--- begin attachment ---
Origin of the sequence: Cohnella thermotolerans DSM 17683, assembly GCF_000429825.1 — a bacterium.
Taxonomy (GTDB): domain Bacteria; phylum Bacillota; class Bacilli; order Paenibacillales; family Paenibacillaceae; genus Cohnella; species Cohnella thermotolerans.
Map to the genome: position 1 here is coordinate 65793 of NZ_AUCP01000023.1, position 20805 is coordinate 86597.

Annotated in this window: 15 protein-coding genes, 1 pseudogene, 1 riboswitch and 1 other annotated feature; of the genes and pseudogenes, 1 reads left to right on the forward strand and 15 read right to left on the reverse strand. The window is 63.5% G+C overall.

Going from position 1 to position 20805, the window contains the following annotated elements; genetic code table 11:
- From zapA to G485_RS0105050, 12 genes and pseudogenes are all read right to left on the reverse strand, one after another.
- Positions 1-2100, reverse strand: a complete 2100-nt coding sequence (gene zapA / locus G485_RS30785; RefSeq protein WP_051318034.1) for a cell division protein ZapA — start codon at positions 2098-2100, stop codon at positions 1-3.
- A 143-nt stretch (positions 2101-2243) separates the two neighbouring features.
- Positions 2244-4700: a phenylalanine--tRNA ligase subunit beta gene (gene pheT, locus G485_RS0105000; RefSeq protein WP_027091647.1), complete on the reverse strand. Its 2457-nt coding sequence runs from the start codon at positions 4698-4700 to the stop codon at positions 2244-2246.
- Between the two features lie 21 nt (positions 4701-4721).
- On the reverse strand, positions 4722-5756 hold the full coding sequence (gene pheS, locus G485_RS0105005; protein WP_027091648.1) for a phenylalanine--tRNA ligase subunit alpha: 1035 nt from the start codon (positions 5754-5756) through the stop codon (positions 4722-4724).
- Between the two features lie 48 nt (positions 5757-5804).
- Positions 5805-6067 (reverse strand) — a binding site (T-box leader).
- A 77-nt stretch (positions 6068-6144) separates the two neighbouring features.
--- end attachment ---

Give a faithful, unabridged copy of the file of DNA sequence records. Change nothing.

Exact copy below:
Origin of the sequence: Cohnella thermotolerans DSM 17683, assembly GCF_000429825.1 — a bacterium.
Taxonomy (GTDB): domain Bacteria; phylum Bacillota; class Bacilli; order Paenibacillales; family Paenibacillaceae; genus Cohnella; species Cohnella thermotolerans.
Map to the genome: position 1 here is coordinate 65793 of NZ_AUCP01000023.1, position 20805 is coordinate 86597.

Annotated in this window: 15 protein-coding genes, 1 pseudogene, 1 riboswitch and 1 other annotated feature; of the genes and pseudogenes, 1 reads left to right on the forward strand and 15 read right to left on the reverse strand. The window is 63.5% G+C overall.

Going from position 1 to position 20805, the window contains the following annotated elements; genetic code table 11:
- From zapA to G485_RS0105050, 12 genes and pseudogenes are all read right to left on the reverse strand, one after another.
- Positions 1-2100, reverse strand: a complete 2100-nt coding sequence (gene zapA / locus G485_RS30785; RefSeq protein WP_051318034.1) for a cell division protein ZapA — start codon at positions 2098-2100, stop codon at positions 1-3.
- A 143-nt stretch (positions 2101-2243) separates the two neighbouring features.
- Positions 2244-4700: a phenylalanine--tRNA ligase subunit beta gene (gene pheT, locus G485_RS0105000; RefSeq protein WP_027091647.1), complete on the reverse strand. Its 2457-nt coding sequence runs from the start codon at positions 4698-4700 to the stop codon at positions 2244-2246.
- Between the two features lie 21 nt (positions 4701-4721).
- On the reverse strand, positions 4722-5756 hold the full coding sequence (gene pheS, locus G485_RS0105005; protein WP_027091648.1) for a phenylalanine--tRNA ligase subunit alpha: 1035 nt from the start codon (positions 5754-5756) through the stop codon (positions 4722-4724).
- Between the two features lie 48 nt (positions 5757-5804).
- Positions 5805-6067 (reverse strand) — a binding site (T-box leader).
- A 77-nt stretch (positions 6068-6144) separates the two neighbouring features.